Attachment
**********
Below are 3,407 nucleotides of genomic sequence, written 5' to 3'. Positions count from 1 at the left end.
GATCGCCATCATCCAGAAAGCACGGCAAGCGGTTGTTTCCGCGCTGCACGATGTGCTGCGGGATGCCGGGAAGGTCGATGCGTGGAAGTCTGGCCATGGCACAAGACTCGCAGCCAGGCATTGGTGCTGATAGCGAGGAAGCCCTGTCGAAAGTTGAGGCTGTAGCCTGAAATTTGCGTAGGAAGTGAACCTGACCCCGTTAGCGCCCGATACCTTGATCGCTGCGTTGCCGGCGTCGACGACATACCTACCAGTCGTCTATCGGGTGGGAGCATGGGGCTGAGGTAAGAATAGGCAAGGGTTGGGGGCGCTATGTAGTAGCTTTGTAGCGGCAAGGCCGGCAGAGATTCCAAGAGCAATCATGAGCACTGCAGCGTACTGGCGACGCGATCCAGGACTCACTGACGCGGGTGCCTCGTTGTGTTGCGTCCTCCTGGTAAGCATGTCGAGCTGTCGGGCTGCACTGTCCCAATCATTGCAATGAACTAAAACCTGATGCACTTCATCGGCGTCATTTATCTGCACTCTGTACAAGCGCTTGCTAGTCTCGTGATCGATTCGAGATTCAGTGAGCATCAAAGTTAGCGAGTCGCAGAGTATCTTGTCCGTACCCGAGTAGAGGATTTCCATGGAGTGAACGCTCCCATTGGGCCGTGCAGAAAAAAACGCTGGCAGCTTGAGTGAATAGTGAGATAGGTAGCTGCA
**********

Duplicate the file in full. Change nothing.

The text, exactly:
Below are 3,407 nucleotides of genomic sequence, written 5' to 3'. Positions count from 1 at the left end.
GATCGCCATCATCCAGAAAGCACGGCAAGCGGTTGTTTCCGCGCTGCACGATGTGCTGCGGGATGCCGGGAAGGTCGATGCGTGGAAGTCTGGCCATGGCACAAGACTCGCAGCCAGGCATTGGTGCTGATAGCGAGGAAGCCCTGTCGAAAGTTGAGGCTGTAGCCTGAAATTTGCGTAGGAAGTGAACCTGACCCCGTTAGCGCCCGATACCTTGATCGCTGCGTTGCCGGCGTCGACGACATACCTACCAGTCGTCTATCGGGTGGGAGCATGGGGCTGAGGTAAGAATAGGCAAGGGTTGGGGGCGCTATGTAGTAGCTTTGTAGCGGCAAGGCCGGCAGAGATTCCAAGAGCAATCATGAGCACTGCAGCGTACTGGCGACGCGATCCAGGACTCACTGACGCGGGTGCCTCGTTGTGTTGCGTCCTCCTGGTAAGCATGTCGAGCTGTCGGGCTGCACTGTCCCAATCATTGCAATGAACTAAAACCTGATGCACTTCATCGGCGTCATTTATCTGCACTCTGTACAAGCGCTTGCTAGTCTCGTGATCGATTCGAGATTCAGTGAGCATCAAAGTTAGCGAGTCGCAGAGTATCTTGTCCGTACCCGAGTAGAGGATTTCCATGGAGTGAACGCTCCCATTGGGCCGTGCAGAAAAAAACGCTGGCAGCTTGAGTGAATAGTGAGATAGGTAGCTGCA